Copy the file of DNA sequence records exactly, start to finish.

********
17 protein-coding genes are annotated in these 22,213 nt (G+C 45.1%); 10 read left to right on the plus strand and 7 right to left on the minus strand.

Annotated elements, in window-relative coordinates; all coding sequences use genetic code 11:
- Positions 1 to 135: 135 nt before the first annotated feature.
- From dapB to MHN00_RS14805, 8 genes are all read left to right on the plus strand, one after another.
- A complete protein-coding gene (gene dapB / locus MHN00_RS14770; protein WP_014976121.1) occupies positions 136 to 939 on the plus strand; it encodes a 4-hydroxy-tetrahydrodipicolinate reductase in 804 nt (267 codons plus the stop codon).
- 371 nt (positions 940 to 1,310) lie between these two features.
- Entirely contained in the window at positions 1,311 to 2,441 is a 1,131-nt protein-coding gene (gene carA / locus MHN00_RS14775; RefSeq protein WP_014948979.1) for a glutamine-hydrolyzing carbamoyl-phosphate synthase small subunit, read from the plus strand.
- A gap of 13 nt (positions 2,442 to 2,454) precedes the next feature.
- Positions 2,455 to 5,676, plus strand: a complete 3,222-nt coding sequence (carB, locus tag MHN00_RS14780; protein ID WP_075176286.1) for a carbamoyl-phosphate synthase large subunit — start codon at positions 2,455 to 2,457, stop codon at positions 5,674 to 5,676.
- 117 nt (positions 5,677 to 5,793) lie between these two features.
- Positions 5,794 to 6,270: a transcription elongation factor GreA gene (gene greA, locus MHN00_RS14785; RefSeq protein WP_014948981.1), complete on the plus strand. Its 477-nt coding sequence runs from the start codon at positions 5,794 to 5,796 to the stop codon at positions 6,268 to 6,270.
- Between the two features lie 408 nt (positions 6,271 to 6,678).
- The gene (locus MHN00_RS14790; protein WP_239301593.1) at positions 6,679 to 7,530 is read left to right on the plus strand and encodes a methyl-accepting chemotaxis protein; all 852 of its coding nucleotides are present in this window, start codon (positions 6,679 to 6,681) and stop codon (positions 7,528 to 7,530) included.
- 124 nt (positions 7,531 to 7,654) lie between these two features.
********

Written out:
17 protein-coding genes are annotated in these 22,213 nt (G+C 45.1%); 10 read left to right on the plus strand and 7 right to left on the minus strand.

Annotated elements, in window-relative coordinates; all coding sequences use genetic code 11:
- Positions 1 to 135: 135 nt before the first annotated feature.
- From dapB to MHN00_RS14805, 8 genes are all read left to right on the plus strand, one after another.
- A complete protein-coding gene (gene dapB / locus MHN00_RS14770; protein WP_014976121.1) occupies positions 136 to 939 on the plus strand; it encodes a 4-hydroxy-tetrahydrodipicolinate reductase in 804 nt (267 codons plus the stop codon).
- 371 nt (positions 940 to 1,310) lie between these two features.
- Entirely contained in the window at positions 1,311 to 2,441 is a 1,131-nt protein-coding gene (gene carA / locus MHN00_RS14775; RefSeq protein WP_014948979.1) for a glutamine-hydrolyzing carbamoyl-phosphate synthase small subunit, read from the plus strand.
- A gap of 13 nt (positions 2,442 to 2,454) precedes the next feature.
- Positions 2,455 to 5,676, plus strand: a complete 3,222-nt coding sequence (carB, locus tag MHN00_RS14780; protein ID WP_075176286.1) for a carbamoyl-phosphate synthase large subunit — start codon at positions 2,455 to 2,457, stop codon at positions 5,674 to 5,676.
- 117 nt (positions 5,677 to 5,793) lie between these two features.
- Positions 5,794 to 6,270: a transcription elongation factor GreA gene (gene greA, locus MHN00_RS14785; RefSeq protein WP_014948981.1), complete on the plus strand. Its 477-nt coding sequence runs from the start codon at positions 5,794 to 5,796 to the stop codon at positions 6,268 to 6,270.
- Between the two features lie 408 nt (positions 6,271 to 6,678).
- The gene (locus MHN00_RS14790; protein WP_239301593.1) at positions 6,679 to 7,530 is read left to right on the plus strand and encodes a methyl-accepting chemotaxis protein; all 852 of its coding nucleotides are present in this window, start codon (positions 6,679 to 6,681) and stop codon (positions 7,528 to 7,530) included.
- 124 nt (positions 7,531 to 7,654) lie between these two features.